Our search revealed that FTC and EFV are not patented in Egypt, and the only patent on lamivudine (3TC) has expired. Tenofovir disoproxil fumarate, 3TC and EFV are all locally manufactured and available at an affordable price. Dolutegravir (a ViiV product), provided under voluntary license in South Africa, is part of a patent filed in Egypt that was technically rejected and is still under appeal; however, it is also provided under voluntary license. Gilead Sciences have patents on TDF/FTC in a number of countries, but not in Egypt or South Africa.8

Neither DTG nor the TDF/FTC 2-in-1 combination is locally manufactured in Egypt. In these critical times, local pharmaceutical companies should be encouraged to produce these medicines to avoid dependence on the originators, who do not even have patent rights in Egypt.

Currently, Egypt and many LMICs are in an extraordinary situation. These desperate times demand extraordinary measures. With respect to the WHO first-line ART recommendation for adults during the COVID-19 crisis, to ensure stable ART supply, we recommend the following:

  • Antiretroviral therapy–naïve patients should start locally produced TDF + 3TC + EFV, as this stock may be less threatened than the TDF/FTC 2-in-1 combination and DTG-based regimens.
  • In contradiction to what is recommended in South Africa and many sub-Saharan countries, we recommend slowing down the transition from EFV to DTG to save it for those already using it.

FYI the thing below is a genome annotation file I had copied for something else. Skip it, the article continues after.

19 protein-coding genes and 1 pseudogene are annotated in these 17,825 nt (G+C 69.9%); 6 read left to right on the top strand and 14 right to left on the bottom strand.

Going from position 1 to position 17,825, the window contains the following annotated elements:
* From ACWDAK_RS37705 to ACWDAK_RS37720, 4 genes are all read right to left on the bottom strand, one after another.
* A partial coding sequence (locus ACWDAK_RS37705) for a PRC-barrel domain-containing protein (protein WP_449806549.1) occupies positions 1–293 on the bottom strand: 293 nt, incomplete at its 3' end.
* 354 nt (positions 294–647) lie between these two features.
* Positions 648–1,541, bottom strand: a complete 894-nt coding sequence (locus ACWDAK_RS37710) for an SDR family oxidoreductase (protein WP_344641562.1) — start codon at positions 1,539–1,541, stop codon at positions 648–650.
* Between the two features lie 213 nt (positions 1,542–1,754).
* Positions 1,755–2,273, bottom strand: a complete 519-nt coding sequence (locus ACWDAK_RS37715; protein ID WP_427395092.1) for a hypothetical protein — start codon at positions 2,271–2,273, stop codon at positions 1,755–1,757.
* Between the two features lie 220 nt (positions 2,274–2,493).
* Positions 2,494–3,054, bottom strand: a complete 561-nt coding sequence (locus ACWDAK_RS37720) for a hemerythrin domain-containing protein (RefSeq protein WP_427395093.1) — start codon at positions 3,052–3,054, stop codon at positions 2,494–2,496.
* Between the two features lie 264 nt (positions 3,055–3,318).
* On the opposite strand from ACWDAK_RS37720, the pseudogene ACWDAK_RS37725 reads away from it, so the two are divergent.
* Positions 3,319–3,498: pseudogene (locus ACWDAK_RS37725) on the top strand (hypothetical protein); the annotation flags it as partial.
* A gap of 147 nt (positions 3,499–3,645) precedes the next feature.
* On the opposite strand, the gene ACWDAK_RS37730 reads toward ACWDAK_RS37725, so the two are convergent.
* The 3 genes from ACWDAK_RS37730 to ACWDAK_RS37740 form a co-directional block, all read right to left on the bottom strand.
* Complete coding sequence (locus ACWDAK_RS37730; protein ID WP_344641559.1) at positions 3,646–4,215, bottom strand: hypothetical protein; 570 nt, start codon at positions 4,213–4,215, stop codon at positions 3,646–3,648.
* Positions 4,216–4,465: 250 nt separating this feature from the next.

• In the case of stock-outs, virally suppressed patients on the TDF/FTC 2-in-1 combination-based regimen can be switched safely to locally produced TDF + 3TC, as the available evidence confirms the interchangeability between FTC and 3TC.9 Healthcare workers can follow ART-switching guidelines that can be applied by means of telemedicine.10

We should highlight that increased pill burden (four instead of two pills) is the main limitation of this recommended locally manufactured regimen. However, the priority under the current circumstances is to ensure uninterrupted ART supply.


Competing interests

The authors have declared that no competing interests exist.

Authors’ contributions

All authors contributed equally to this work.

Ethical consideration

This article followed all ethical standards for a research without direct contact with human or animal subjects.

Funding information

This research received no specific grant from any funding agency in the public, commercial or not-for-profit sectors.

Data availability statement

Data sharing is not applicable to this article as no new data were created.


The views and opinions expressed in this article are those of the authors and do not necessarily reflect the official policy or position of any affiliated agency of the authors.